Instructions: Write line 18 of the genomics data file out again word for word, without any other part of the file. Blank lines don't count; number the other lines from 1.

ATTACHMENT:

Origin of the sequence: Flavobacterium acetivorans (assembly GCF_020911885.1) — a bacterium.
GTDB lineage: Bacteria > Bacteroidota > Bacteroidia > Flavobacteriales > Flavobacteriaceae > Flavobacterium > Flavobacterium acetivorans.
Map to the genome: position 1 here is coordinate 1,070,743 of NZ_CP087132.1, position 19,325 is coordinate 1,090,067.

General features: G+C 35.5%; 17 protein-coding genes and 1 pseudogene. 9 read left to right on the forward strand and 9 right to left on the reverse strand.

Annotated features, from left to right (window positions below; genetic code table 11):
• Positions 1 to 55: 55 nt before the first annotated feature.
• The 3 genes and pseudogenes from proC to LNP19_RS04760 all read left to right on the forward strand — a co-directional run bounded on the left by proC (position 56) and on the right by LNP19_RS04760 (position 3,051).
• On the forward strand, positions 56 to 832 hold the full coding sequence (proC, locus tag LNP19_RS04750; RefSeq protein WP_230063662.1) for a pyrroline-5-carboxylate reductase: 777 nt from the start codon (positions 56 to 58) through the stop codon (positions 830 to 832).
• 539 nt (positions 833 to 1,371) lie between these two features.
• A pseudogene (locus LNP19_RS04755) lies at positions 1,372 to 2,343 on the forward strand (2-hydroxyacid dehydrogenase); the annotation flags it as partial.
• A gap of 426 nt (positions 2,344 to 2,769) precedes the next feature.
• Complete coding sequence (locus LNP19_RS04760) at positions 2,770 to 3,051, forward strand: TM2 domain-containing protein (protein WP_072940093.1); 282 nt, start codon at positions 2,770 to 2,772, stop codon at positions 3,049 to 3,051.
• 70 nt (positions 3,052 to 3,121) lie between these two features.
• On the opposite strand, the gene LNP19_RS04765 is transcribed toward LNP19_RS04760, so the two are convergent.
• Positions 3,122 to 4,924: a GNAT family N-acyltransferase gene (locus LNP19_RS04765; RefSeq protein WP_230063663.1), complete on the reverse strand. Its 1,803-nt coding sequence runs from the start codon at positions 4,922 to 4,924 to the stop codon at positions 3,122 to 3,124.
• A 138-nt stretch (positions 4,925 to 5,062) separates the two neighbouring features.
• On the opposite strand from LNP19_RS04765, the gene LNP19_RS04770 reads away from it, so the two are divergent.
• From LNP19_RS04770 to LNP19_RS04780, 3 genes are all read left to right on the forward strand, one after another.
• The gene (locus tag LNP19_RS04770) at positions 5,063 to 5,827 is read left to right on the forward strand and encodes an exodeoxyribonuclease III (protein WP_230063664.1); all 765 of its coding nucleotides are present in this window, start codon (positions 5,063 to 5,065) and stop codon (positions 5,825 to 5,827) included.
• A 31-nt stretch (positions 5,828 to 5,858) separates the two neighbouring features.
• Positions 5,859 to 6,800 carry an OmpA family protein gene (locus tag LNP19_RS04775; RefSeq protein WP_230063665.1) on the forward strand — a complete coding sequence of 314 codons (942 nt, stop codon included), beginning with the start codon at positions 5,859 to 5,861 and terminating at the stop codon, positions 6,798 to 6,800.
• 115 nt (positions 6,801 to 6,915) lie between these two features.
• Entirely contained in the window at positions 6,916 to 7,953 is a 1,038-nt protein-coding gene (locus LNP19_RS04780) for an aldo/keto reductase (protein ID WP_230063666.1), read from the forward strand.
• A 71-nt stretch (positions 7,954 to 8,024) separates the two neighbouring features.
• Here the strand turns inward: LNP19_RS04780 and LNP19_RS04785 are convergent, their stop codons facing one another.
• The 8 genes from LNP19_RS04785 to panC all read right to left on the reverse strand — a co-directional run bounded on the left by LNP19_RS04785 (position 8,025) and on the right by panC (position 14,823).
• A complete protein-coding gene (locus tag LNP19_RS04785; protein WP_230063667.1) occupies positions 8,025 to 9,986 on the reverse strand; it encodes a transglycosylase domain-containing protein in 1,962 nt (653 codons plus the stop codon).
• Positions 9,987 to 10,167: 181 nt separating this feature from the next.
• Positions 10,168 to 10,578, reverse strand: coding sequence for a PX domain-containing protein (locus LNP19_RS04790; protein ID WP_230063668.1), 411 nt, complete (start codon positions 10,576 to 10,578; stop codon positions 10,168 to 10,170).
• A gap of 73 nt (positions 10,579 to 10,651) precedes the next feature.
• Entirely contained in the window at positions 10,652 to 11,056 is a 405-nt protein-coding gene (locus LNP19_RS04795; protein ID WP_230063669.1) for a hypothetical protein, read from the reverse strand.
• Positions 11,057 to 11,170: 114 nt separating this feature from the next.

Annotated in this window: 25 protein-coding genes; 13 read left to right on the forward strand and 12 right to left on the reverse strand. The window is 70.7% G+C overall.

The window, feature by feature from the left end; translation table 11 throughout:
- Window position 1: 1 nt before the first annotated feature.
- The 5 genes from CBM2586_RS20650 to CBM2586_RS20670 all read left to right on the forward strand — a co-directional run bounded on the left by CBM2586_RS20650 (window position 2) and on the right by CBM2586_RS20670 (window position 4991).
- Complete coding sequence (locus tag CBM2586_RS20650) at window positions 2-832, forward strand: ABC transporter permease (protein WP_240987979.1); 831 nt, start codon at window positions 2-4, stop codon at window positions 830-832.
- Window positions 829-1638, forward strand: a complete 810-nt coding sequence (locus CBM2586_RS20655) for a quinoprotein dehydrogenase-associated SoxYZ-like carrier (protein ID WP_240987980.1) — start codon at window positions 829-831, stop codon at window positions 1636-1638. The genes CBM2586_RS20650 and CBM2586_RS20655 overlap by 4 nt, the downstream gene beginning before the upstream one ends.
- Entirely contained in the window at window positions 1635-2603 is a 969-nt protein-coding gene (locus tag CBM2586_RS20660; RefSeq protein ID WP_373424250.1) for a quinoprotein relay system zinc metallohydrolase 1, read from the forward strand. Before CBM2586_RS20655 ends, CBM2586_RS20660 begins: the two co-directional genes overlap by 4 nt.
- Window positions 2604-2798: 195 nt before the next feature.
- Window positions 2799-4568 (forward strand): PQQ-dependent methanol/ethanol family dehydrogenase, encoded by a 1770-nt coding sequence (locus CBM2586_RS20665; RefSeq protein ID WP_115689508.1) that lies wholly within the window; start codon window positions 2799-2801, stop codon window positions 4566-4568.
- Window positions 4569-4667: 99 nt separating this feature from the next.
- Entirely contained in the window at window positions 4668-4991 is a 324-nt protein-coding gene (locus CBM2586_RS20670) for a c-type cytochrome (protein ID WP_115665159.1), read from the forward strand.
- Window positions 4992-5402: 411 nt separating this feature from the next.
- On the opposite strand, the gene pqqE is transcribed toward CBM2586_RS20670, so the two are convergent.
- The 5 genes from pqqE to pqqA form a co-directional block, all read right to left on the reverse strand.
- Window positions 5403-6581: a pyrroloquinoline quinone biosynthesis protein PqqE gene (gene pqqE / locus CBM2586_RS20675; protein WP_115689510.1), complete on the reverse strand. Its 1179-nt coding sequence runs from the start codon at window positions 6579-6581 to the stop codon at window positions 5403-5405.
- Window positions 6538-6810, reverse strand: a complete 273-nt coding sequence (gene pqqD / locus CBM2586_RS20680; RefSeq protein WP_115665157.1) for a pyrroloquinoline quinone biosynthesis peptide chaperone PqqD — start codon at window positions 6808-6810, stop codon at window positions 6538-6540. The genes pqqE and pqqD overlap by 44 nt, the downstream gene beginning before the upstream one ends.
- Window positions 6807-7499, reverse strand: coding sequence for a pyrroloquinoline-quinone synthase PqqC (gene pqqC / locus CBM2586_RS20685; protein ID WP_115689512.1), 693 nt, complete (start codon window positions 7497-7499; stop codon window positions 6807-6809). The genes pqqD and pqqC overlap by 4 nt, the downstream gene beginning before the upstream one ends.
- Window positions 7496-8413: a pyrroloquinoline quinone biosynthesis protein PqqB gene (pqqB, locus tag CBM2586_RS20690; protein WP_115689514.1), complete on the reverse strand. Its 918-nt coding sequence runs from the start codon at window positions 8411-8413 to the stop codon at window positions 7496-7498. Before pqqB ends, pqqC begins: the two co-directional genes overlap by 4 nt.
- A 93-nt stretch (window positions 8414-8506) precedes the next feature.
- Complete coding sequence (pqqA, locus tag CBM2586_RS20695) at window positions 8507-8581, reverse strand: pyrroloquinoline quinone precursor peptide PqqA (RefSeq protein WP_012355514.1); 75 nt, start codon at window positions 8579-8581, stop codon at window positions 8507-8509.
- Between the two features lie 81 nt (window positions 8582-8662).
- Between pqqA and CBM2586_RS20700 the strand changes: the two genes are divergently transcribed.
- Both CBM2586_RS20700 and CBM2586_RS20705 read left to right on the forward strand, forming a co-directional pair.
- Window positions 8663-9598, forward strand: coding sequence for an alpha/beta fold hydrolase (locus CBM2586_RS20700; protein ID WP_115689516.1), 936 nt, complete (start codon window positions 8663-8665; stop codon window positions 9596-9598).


• From LNP19_RS04770 to LNP19_RS04780, 3 genes are all read left to right on the forward strand, one after another.